Travie Wade Designz
The Staff of the Detroit Tigers Prospect Report has ranked their Top 50 Tigers Prospects. The rankings are as of 11/25/2012. We will be posting them one by one, every day, beginning with No. 50 and concluding with No. 1. The posts will consist of mini prospect profiles and scouting reports.
No. 7: Steven Moya, OF
Steven Moya is a left handed hitting corner outfielder, signed by the Tigers out of the Dominican Republic as an international free agent. He made his professional debut with the Tigers' Dominican Summer League (DSL) team in 2009 at the age of 17. In that first season, he performed pretty well for such a youngster, posting a solid .732 OPS to go along with 8 doubles and 6 HR's in 255 plate appearances. He struck out too much (22.7%) but also showed a nice ability to draw walks (13%). He was brought stateside for the 2010 season, playing with the rookie league GCL Tigers as an 18 year old. To say he had a rough season would be a bit of an understatement, as his OPS dropped over 200 points to .528, his K% went up, BB% went down, and was just all around pretty bad. Regardless of his struggles, he made some significant developmental gains heading into 2011, and although he began that season in extended spring training, the Tigers promoted him to Class A-West Michigan in late spring, rather than send him back to the GCL or to short season A (Connecticut). Moya got 337 plate appearances with West Michigan in 2011, and while the numbers still weren't great (.597 OPS), he again showed some improvements. We finally glimpsed his pure power in play, as he belted 10 doubles and 13 home runs that season, but we also saw his extensive swing and miss problems as he struck out an astronomical 127 times (37.7%). He was sent back to West Michigan in 2012, this time right at the beginning of the season, and this time around he began to put things together. In 258 plate appearances before an injury cut his season short, Moya posted a .288/.319/.481/.801 slash line, hit 14 doubles, 3 triples, and 9 home runs, while cutting his strikeout percentage down to 22.8%. He had Tommy John surgery last summer, but due to the fact that he is a position player, it's expected that he will be ready for the start of the 2013 season.
The first thing that strikes out about Moya, as it should, is his size. He is 6'7", 235, and just a mammoth of a man. He actually has solid athleticism for his size, but he is still learning how to coordinate his huge size into the game of baseball, leading to him looking sloppy in the field quite frequently. He has made strides with this in recent years, and it has been reported that while recovering from Tommy John surgery he was able to concentrate more on his body than on baseball, and the results have been excellent. His best tool is undoubtedly his raw power, which is easily the best in the Tigers system and earns 80 grades. It is true "light tower power", and is something to behold when Moya gets ahold of one. His power has begun to play more in game situations as he's developed his hit tool, but he still has a long way to go with the bat. He has a long swing, struggles with pitch recognition, and doesn't have good plate discipline. As I said, he HAS gotten better, but he's still a well below-average hitter. If, and this is a big if, he can get his hit tool to an average level and hit in the .260 range (in MLB), then he has the power potential to hit 30+ HR's annually. His defense is below average, but this is more due to his raw instincts and lack of coordination than overall defensive skill. The hope is that with time and development, his instincts will sharpen and he will become more coordinated, adding up to a potential solid defensive right fielder. He has a plus arm from RF, but does lack some accuracy, leading to grades in the 50-55 range as opposed to the 60 grade he would earn based on raw arm strength. There is some concern as to how strong his arm will be following the TJ surgery, but that remains to be seen. He's actually not a bad runner for a man of his size, but he certainly wouldn't fall into any "stolen base threats" categories. He may be able to steal 5-10 bases at the MLB level, but speed isn't a major part of his game. The bottom line here is that Moya has a extremely high ceiling, and an extremely low floor. What I mean by that is that he could turn into a stud that hits in the middle of a major league lineup, blasting 40 HR's at his peak with 100+ RBI while playing a solid RF....or he could flame out in High-A ball if the bat doesn't develop enough to carry his power through the system. It's important to remember that Moya is still quite young and still raw, while coming off of major surgery no less.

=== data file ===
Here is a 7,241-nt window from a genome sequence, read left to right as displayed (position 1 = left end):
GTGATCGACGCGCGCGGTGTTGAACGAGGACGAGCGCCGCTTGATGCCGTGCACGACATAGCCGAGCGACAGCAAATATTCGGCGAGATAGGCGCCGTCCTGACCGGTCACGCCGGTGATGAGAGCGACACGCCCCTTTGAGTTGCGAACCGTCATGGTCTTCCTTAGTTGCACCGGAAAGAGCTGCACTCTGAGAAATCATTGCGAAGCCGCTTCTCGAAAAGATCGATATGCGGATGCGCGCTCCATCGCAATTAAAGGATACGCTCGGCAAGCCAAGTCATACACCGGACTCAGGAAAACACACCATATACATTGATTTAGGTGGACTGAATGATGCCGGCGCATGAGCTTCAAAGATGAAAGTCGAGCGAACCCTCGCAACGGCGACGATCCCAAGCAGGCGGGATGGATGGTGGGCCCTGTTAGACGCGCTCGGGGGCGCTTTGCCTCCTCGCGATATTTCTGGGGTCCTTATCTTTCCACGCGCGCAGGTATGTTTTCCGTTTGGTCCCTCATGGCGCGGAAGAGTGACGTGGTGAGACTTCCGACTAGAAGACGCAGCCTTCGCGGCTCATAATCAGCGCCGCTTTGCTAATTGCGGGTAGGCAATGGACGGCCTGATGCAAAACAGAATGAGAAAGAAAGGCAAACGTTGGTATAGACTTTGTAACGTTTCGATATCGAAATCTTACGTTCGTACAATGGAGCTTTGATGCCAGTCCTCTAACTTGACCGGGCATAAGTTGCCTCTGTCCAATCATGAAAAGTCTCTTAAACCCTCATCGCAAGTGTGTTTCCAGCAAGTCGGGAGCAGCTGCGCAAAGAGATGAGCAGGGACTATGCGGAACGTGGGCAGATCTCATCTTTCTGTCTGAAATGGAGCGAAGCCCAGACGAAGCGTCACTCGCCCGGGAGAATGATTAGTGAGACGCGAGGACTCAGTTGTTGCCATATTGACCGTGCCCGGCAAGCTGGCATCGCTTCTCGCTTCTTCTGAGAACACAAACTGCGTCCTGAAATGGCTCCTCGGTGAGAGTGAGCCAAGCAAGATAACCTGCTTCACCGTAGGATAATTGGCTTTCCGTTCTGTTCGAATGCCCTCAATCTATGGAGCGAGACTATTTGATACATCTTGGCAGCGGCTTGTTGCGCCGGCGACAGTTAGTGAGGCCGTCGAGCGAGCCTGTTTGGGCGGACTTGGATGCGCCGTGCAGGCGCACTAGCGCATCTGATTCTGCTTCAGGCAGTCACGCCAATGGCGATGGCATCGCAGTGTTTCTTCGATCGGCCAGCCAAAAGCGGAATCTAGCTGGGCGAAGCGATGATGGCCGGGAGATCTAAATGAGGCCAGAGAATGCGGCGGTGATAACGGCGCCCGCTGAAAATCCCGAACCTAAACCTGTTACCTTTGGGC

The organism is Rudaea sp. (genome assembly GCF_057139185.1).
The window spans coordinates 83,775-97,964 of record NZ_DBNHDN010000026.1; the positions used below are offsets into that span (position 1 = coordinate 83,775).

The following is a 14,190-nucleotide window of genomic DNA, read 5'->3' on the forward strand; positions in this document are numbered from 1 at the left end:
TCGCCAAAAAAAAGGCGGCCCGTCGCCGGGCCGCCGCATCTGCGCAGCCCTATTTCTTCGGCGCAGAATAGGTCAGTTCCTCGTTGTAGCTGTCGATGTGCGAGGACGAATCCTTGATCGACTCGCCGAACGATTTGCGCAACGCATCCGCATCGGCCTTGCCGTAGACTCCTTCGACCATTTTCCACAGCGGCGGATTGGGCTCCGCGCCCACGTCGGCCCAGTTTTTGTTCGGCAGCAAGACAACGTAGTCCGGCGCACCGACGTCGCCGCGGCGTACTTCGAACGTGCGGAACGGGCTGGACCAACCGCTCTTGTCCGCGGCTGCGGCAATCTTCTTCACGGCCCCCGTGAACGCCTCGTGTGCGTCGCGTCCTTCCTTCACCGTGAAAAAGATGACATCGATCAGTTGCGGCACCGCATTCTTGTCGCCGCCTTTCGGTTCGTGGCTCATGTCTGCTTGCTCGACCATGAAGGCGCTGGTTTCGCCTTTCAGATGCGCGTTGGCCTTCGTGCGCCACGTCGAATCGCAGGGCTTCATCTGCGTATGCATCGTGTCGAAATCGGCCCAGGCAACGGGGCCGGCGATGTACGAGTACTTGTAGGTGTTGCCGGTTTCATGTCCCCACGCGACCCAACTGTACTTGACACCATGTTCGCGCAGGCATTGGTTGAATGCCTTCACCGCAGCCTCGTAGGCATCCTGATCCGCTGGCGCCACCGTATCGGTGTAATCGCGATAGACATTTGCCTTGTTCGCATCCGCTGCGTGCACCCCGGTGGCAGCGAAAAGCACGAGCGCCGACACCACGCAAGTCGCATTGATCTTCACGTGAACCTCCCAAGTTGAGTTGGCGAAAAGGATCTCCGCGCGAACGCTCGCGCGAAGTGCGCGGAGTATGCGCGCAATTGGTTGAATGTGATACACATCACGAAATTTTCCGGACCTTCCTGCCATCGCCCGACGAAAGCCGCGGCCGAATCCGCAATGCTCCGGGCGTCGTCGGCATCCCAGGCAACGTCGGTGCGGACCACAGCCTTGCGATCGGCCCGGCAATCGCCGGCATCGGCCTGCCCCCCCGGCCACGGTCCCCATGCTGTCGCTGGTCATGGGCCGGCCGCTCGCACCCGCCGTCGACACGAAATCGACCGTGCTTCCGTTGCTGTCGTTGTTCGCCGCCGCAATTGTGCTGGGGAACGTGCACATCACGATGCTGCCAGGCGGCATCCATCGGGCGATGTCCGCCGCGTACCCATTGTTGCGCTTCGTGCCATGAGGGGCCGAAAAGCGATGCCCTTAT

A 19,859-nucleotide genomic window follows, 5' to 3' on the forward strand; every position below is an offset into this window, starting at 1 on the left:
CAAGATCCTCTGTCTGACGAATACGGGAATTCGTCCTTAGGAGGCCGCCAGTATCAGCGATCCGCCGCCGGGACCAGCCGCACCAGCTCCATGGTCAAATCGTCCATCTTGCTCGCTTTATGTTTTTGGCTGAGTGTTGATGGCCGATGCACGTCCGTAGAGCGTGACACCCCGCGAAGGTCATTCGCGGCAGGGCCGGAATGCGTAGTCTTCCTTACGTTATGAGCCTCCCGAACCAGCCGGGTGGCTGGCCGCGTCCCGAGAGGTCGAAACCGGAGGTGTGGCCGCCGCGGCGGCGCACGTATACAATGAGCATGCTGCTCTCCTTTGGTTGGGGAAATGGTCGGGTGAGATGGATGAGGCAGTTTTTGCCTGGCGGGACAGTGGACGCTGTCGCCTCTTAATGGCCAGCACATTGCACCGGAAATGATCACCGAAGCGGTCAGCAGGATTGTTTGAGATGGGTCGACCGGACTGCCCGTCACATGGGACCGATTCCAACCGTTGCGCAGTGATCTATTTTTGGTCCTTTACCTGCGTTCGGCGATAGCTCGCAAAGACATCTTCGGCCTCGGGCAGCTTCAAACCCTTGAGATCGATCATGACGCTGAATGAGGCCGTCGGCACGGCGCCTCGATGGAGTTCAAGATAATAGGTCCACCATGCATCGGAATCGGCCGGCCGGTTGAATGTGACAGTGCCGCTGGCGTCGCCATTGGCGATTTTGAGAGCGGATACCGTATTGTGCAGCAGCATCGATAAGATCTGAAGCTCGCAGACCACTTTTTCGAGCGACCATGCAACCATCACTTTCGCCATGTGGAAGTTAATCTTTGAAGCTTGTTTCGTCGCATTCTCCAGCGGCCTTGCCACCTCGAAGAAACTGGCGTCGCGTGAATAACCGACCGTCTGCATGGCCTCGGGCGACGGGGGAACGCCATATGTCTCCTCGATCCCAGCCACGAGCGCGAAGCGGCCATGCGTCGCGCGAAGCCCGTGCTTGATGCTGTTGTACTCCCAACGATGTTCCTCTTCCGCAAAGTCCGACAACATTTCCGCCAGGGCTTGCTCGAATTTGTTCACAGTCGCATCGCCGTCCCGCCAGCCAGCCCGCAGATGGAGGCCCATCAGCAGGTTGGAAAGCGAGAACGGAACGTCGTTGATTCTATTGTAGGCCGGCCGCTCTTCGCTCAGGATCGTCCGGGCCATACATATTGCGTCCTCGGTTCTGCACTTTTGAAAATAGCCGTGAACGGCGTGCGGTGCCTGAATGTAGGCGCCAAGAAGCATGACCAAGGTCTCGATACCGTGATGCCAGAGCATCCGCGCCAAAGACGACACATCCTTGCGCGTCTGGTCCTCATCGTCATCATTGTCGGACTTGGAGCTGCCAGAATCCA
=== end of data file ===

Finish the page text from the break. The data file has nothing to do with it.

I would assume, if Moya returns to full health in Spring Training and doesn't experience any setbacks, that he will be assigned to Class Advanced A-Lakeland for 2013. Prior to his injury in 2012, he showed that he had made significant progress in every facet of the game, so a promotion does seem in order here. As I said above, he has an extremely high ceiling...among the highest ceilings in the entire system. But again, a word of caution: He is still many years away from the MLB, and is a very high risk prospect, meaning that it's entirely possible that he never even sniffs the MLB. Regardless, he's an exciting prospect that oozes potential, and is the owner of one of baseball's best power tools.